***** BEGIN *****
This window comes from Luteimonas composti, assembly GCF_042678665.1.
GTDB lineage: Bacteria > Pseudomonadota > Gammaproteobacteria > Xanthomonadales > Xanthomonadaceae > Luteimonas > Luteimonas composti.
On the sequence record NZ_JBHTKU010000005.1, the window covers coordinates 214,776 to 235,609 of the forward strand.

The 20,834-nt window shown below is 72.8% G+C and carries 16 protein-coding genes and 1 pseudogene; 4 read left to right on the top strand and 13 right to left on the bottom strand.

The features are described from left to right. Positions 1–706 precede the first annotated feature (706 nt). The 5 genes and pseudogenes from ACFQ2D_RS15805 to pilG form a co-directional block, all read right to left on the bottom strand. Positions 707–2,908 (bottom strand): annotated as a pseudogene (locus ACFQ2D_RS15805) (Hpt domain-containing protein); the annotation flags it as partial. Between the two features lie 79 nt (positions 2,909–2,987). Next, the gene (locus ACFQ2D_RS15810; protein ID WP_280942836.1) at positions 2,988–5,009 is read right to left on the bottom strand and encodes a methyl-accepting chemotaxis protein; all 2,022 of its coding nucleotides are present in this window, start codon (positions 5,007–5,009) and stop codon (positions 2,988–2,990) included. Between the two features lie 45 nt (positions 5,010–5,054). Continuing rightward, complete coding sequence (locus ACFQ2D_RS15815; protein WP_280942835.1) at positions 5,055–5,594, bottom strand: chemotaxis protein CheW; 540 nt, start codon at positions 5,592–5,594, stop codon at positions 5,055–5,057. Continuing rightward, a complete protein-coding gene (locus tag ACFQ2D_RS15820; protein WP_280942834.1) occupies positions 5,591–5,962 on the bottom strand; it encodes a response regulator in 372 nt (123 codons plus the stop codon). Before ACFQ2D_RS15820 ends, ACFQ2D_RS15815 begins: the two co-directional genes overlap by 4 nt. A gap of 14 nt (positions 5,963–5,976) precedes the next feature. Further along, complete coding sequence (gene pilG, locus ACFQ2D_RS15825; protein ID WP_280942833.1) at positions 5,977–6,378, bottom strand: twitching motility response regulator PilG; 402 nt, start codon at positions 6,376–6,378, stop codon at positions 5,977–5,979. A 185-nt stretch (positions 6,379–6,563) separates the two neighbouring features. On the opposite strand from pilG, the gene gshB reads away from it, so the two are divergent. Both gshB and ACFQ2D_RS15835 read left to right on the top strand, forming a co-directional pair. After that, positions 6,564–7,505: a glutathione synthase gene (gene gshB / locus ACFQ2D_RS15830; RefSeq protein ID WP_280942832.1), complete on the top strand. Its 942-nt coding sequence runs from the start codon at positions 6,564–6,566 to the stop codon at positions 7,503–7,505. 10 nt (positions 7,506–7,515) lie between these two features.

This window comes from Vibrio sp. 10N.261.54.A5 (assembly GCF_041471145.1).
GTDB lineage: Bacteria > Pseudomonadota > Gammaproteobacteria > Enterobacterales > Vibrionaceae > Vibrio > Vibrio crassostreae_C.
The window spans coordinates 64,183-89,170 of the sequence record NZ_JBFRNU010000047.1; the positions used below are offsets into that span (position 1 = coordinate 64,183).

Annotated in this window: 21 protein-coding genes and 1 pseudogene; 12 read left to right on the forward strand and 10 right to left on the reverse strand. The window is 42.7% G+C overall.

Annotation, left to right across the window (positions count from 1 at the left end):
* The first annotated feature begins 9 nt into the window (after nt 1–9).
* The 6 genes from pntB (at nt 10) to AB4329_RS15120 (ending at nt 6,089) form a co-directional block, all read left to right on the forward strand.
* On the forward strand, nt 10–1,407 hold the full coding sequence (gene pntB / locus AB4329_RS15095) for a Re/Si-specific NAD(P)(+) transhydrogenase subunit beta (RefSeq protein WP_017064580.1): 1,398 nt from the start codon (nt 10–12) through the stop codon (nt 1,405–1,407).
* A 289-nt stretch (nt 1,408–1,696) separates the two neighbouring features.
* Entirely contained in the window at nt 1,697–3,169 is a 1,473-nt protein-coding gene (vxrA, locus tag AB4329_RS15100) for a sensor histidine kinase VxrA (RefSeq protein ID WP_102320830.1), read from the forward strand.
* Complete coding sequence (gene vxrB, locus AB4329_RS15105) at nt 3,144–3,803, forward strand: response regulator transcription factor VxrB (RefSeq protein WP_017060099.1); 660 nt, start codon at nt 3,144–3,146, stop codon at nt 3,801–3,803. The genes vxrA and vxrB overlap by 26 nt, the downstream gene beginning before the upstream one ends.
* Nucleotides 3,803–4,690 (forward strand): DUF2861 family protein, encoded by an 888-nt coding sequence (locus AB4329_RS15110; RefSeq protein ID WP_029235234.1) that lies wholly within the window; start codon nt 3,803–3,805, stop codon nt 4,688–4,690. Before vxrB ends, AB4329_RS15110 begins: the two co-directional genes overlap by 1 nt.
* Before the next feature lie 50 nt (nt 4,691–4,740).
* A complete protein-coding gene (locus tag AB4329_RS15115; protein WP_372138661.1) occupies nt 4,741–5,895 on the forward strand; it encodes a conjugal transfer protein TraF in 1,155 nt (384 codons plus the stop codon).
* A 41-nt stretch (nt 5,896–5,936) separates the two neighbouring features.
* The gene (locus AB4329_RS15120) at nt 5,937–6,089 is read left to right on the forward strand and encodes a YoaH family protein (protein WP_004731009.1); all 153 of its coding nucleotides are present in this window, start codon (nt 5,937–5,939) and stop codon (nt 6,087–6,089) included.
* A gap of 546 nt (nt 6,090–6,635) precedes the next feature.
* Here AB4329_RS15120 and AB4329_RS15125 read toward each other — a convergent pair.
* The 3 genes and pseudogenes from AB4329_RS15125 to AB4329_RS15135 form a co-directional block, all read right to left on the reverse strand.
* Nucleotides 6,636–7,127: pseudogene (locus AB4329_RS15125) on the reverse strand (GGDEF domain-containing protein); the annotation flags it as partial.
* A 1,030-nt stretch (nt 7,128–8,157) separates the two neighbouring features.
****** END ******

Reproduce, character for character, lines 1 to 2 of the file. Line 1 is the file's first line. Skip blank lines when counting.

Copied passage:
This window comes from Luteimonas composti, assembly GCF_042678665.1.
GTDB lineage: Bacteria > Pseudomonadota > Gammaproteobacteria > Xanthomonadales > Xanthomonadaceae > Luteimonas > Luteimonas composti.